Former Tide assistant Gattis leads Michigan offense against Alabama


CW / Joe Will Field

James Benedetto | @james_benedetto, Assistant Sports Editor

When the Wolverines and Crimson Tide face off in the Vrbo Citrus Bowl on New Year’s Day, there will be a unique familiarity between the two teams. 

Josh Gattis, who spent a season as the co-offensive coordinator and wide receivers coach for Alabama, will face his old team as the offensive coordinator for Michigan.

“This year’s been awesome,” Gattis said. “I get a chance to work with some fabulous young men that are here today to represent us. And the support that I’ve gotten from our players, the support I’ve gotten from our coaches, it’s been amazing. So it’s really living out my dream.”

Gattis took over a Michigan offense that lost a 1,000-yard rusher in Karan Higdon and a top tight end in Zach Gentry to the NFL. Despite the loss of around 1,700 yards of total offense between the two players, Gattis was able to retool the offense and help lead Michigan to a nine-win regular season. 

During Gattis’ first year orchestrating the offense, the Wolverines became more reliant on the pass as Michigan has totaled 3,028 passing yards in 12 games this season, more than 200 yards more than it had last year in 13 games. Wolverines senior quarterback Shea Patterson, formerly at Ole Miss, set a new career high in yards and has matched his touchdown total from last year with 22, but his completion percentage declined from 64.6 to 57.3 and his passer rating dropped from 149.8 to 143.9.

“I mean, anytime [you have a] new offense and Coach Gattis had to come in and adjust to new players and we had to learn new schemes, there’s going to be some growing pains,” Patterson said. “But I know in the end — right now it’s going really well.”

Although the offense made strides toward the end of the season, Gattis’ first few games with Michigan were anything but perfect. The Wolverines held a 5-2 record through the first seven games of the year and were ranked 118th out of 130 teams in turnovers lost.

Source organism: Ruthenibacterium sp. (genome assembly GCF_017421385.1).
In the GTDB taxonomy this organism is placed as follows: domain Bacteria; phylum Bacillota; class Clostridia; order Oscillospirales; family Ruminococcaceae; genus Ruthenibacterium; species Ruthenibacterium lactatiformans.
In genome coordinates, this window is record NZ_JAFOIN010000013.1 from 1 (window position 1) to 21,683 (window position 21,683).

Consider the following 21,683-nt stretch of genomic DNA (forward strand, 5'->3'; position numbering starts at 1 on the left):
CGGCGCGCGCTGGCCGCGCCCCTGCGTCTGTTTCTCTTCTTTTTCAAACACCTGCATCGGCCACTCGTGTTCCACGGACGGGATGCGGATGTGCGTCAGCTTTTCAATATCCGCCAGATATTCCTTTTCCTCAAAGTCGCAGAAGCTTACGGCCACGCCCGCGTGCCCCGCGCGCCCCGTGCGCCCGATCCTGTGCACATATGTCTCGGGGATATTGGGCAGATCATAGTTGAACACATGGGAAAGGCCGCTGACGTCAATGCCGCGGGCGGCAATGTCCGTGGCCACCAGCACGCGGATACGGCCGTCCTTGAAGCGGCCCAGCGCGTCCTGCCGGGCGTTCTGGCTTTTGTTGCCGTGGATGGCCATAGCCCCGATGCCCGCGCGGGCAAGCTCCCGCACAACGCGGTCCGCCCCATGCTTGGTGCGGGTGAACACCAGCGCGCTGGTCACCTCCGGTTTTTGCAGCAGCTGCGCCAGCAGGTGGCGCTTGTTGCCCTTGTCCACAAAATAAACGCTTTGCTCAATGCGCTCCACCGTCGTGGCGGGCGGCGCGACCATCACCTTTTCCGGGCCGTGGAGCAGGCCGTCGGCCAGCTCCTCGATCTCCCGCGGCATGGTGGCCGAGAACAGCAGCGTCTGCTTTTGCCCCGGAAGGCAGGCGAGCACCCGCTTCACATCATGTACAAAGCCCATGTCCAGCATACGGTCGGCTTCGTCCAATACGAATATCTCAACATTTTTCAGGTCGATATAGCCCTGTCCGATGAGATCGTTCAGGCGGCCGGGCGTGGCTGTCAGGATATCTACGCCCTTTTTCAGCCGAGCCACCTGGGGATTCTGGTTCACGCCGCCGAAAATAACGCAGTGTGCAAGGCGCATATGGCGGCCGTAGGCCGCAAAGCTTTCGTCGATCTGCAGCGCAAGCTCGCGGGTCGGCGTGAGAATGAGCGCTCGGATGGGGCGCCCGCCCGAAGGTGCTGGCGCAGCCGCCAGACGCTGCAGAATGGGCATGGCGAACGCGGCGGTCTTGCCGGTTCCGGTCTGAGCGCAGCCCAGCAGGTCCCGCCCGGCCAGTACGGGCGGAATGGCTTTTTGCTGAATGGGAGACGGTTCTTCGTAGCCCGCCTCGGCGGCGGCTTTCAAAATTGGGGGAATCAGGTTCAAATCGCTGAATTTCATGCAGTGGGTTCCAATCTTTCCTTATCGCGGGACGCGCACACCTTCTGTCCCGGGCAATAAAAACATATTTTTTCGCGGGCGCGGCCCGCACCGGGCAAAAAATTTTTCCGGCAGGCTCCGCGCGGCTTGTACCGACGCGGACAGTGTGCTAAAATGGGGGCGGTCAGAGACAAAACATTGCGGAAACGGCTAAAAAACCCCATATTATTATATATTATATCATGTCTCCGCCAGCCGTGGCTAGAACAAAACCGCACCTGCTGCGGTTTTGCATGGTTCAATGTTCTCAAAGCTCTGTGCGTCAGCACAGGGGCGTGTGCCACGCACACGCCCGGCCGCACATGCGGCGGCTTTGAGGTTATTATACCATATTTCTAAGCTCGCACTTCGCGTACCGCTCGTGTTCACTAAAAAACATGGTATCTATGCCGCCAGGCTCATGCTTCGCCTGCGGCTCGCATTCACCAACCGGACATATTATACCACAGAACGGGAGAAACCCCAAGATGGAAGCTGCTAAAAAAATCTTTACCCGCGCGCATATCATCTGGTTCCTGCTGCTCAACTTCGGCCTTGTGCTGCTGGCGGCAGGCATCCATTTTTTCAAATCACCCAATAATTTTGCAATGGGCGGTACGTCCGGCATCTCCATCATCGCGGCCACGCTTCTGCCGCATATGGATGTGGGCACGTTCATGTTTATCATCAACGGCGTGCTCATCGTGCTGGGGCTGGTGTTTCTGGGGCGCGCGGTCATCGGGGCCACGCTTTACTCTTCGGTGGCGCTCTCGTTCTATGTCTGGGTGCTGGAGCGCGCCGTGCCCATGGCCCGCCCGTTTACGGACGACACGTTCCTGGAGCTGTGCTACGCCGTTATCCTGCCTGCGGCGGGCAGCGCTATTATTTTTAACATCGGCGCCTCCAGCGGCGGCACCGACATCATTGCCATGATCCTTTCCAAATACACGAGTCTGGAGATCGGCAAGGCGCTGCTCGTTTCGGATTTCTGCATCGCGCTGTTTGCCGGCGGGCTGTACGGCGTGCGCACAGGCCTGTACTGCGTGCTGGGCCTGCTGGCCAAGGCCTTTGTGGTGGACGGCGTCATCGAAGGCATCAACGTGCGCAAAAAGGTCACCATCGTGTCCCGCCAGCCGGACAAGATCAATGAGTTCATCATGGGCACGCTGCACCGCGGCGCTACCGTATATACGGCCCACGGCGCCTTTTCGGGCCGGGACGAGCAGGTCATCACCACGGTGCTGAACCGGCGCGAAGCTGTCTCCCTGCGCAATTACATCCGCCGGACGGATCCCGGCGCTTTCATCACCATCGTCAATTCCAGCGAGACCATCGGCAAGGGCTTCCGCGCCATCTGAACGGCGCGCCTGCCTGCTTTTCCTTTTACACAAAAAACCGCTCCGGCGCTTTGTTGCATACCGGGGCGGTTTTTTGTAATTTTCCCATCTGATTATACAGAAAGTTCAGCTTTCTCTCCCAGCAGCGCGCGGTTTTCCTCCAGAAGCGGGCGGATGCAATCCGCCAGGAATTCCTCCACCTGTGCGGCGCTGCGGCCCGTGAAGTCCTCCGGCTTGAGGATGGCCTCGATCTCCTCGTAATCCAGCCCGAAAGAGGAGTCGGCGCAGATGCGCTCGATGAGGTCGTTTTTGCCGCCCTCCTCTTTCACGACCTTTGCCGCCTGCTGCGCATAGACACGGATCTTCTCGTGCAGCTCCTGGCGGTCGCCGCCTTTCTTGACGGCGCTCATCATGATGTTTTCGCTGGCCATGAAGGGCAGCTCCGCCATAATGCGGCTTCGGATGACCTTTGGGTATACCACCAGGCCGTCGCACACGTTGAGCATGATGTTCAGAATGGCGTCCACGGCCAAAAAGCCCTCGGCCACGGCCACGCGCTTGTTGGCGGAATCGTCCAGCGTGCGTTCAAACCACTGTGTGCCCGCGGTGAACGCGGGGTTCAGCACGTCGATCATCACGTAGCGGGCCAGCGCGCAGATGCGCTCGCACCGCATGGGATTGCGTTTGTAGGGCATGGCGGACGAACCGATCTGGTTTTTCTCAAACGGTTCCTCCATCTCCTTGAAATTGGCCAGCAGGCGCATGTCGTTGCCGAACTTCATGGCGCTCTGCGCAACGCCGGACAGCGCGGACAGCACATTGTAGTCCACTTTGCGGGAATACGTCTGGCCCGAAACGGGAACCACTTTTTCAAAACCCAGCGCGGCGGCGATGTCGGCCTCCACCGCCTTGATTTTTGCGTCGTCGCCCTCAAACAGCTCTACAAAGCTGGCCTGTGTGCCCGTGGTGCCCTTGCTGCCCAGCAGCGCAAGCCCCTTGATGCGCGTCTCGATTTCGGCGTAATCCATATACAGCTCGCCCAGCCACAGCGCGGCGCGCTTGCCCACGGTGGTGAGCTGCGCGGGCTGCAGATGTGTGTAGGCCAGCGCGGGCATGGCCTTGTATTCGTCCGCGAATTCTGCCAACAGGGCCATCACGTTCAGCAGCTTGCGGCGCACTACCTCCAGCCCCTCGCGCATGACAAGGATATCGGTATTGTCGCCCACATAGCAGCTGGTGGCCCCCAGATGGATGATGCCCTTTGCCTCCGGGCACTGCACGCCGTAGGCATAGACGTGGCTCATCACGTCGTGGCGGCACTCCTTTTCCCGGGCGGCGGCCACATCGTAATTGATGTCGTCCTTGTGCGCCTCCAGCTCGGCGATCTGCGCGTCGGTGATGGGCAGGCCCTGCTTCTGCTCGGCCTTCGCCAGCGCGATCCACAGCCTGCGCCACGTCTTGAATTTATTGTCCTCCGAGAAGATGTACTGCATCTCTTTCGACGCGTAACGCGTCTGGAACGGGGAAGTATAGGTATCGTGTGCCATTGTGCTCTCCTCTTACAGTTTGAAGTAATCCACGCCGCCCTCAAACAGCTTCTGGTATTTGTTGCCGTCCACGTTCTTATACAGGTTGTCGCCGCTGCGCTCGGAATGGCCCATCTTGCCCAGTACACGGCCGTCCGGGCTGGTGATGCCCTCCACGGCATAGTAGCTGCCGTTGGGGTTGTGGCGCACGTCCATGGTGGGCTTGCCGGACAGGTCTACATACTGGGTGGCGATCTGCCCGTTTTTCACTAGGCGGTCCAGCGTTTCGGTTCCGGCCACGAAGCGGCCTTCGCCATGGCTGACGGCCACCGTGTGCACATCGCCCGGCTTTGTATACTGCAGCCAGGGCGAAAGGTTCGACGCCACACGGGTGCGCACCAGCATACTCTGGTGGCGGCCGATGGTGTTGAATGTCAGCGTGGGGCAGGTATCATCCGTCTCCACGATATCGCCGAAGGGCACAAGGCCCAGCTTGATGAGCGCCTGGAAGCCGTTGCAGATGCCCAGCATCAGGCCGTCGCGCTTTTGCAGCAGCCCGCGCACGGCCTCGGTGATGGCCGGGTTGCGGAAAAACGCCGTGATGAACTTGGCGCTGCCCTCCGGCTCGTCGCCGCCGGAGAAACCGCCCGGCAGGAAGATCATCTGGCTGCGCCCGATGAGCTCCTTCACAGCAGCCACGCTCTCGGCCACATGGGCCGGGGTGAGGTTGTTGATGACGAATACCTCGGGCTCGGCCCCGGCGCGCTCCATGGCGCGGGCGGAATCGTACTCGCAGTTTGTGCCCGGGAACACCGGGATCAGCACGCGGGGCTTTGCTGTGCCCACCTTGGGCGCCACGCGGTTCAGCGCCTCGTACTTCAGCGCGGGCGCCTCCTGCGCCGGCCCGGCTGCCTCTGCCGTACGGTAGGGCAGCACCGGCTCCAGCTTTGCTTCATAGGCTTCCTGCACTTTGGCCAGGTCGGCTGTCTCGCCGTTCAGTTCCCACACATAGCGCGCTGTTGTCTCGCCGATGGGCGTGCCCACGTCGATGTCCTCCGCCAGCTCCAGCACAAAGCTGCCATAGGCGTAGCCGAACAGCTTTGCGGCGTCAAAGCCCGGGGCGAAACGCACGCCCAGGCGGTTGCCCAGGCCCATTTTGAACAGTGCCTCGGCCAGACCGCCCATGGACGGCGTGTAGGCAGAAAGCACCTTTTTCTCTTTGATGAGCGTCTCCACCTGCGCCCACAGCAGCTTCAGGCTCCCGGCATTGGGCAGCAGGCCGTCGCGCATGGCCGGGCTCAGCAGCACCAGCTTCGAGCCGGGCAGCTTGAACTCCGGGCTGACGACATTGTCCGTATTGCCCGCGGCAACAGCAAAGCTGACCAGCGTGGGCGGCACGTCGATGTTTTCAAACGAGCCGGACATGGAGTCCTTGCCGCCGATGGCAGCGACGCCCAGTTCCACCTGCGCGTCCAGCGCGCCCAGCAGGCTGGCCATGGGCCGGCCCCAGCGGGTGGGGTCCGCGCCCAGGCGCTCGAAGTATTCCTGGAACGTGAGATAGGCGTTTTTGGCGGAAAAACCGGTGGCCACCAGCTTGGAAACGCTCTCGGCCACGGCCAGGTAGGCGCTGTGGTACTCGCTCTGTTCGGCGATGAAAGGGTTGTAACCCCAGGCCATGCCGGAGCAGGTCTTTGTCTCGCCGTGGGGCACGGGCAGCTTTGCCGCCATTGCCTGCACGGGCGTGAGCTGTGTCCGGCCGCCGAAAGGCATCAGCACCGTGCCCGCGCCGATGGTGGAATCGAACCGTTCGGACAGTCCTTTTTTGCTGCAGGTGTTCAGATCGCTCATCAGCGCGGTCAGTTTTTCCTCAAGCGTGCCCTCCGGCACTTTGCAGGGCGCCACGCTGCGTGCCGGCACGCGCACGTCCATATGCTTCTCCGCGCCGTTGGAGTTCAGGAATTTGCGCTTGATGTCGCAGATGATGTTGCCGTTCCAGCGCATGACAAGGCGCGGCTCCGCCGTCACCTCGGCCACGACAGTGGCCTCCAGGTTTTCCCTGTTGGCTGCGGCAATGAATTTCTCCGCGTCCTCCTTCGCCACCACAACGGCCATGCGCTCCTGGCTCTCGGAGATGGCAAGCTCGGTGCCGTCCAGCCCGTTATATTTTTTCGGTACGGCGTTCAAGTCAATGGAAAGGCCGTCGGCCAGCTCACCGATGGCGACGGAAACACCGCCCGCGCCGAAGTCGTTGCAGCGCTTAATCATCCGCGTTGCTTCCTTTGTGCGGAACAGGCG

“I would say when you first take over a job, the only thing that ever comes to mind is all the positive things,” Gattis said. “You know, you obviously think about all things positive, all the scoring, the touchdowns. You never really set the standard as far as thinking about the negative things as far as the adversity you may face.

“And we can laugh about it now. Our first play of the season ended with a fumble. So when you’re sitting there on your first play call, the first thing that happens and the next thing you know, the ball’s on the ground, you’ve got to learn how to deal with adversity.”

Gattis and the offense settled in after the rough start, averaging 38 points per game in its last five games. The offense exceeded 300 yards through the air in each of the Wolverines’ final three regular season games, as Patterson found his explosive targets such as sophomore Nico Collins and freshman Ronnie Bell who both gained at least 200 yards over that three-game span.  

Junior Crimson Tide receivers Henry Ruggs III and DeVonta Smith said that Gattis helped with their technique as a receiver which may explain Bell and Collins’ recent uptick in production. 

“He was a pretty good coach,” Ruggs said. “He helped us out with a lot of things, made us look at things a different way. All coaches have a different style of coaching. His style was just a little different but we learned from him and it made us better.”